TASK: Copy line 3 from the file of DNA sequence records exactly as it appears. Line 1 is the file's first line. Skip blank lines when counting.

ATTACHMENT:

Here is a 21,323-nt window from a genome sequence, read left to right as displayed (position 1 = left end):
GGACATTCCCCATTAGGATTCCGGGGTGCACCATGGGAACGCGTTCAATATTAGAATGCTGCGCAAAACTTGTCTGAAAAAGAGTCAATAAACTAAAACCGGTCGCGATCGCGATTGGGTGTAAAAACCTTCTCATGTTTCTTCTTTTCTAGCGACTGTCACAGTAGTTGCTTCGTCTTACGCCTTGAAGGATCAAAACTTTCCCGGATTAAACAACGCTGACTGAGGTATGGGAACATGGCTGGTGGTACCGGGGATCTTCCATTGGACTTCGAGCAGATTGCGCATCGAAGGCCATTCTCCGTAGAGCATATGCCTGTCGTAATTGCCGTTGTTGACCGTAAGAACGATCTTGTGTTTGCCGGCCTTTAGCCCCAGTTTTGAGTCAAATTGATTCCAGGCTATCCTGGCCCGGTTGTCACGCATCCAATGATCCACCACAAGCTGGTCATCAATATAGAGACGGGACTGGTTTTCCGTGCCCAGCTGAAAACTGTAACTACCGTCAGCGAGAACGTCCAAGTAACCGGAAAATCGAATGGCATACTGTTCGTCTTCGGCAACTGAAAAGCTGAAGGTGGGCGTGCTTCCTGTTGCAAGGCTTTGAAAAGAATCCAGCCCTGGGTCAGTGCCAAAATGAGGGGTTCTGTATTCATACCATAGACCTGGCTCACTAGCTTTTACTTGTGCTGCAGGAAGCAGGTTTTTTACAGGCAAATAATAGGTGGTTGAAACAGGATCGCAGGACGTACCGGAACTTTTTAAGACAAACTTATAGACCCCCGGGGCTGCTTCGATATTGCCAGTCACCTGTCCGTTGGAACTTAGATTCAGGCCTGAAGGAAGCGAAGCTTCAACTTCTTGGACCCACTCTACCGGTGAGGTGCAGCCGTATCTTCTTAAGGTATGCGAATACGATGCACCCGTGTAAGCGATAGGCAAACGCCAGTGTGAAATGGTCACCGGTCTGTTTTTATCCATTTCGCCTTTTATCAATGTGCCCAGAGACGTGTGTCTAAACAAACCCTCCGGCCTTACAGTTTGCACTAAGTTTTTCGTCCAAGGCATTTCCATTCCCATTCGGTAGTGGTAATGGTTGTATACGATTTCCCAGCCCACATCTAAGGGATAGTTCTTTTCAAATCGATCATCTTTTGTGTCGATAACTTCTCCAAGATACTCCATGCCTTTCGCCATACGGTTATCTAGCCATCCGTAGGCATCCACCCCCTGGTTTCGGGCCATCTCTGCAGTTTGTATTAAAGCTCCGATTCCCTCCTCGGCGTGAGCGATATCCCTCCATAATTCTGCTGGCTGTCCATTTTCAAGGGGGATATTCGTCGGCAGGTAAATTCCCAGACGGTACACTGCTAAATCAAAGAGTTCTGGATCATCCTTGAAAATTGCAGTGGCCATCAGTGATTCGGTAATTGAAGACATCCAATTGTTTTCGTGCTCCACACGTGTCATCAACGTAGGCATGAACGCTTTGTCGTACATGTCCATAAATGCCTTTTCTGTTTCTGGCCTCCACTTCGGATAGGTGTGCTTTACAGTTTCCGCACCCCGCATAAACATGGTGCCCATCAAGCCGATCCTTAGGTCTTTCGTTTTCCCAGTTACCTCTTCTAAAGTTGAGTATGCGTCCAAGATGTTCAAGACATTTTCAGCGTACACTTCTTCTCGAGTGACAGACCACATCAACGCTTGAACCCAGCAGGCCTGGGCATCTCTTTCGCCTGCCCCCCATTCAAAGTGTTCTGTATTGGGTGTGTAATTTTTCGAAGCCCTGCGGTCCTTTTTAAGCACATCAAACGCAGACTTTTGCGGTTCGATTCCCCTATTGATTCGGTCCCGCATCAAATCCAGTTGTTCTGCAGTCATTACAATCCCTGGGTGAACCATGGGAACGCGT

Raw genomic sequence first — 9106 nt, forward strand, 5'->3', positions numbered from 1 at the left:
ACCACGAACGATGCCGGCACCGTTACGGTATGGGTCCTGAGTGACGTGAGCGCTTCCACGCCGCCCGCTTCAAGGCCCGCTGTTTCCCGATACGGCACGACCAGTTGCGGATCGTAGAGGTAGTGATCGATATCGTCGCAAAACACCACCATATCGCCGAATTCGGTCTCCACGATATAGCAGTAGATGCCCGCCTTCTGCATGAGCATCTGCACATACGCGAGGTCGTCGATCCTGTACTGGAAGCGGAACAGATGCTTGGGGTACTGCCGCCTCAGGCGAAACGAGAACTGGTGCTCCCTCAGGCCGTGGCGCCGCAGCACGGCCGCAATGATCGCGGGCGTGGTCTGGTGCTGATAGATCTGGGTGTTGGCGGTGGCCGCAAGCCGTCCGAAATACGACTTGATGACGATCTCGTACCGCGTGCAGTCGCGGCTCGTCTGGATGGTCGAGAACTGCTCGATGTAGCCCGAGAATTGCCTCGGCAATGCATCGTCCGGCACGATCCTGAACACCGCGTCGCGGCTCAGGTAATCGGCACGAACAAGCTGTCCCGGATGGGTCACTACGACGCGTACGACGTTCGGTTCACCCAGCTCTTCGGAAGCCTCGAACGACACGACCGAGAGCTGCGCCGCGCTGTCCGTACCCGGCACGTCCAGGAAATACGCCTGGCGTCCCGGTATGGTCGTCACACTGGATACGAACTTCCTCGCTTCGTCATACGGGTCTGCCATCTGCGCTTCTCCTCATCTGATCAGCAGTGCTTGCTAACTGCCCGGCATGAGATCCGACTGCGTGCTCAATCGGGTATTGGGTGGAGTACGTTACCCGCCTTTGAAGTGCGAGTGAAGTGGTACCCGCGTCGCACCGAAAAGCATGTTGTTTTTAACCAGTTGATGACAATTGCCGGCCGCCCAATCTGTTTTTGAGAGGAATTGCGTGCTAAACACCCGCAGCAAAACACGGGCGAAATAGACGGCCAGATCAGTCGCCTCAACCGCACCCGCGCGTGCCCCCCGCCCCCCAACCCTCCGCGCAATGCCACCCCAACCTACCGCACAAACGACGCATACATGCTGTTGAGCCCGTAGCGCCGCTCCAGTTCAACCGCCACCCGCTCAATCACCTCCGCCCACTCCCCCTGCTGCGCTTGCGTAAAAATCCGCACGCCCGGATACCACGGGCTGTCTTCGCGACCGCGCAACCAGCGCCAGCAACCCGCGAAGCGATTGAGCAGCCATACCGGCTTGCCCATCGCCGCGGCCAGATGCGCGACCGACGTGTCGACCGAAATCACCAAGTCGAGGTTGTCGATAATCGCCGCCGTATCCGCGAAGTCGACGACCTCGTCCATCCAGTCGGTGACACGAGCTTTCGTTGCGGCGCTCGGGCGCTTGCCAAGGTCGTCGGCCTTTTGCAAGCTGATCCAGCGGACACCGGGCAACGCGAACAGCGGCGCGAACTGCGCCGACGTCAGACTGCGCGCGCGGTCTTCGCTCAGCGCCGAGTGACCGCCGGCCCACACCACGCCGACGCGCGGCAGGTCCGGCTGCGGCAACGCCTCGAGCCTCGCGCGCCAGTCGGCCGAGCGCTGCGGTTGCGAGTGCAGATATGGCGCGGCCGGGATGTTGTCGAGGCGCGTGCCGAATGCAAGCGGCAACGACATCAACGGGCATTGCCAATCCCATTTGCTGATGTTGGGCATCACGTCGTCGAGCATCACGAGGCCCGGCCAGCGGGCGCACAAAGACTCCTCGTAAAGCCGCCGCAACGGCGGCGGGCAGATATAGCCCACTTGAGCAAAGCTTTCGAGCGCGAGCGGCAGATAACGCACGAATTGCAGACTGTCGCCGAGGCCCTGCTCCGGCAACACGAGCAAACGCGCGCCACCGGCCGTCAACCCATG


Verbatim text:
Raw genomic sequence first — 9106 nt, forward strand, 5'->3', positions numbered from 1 at the left: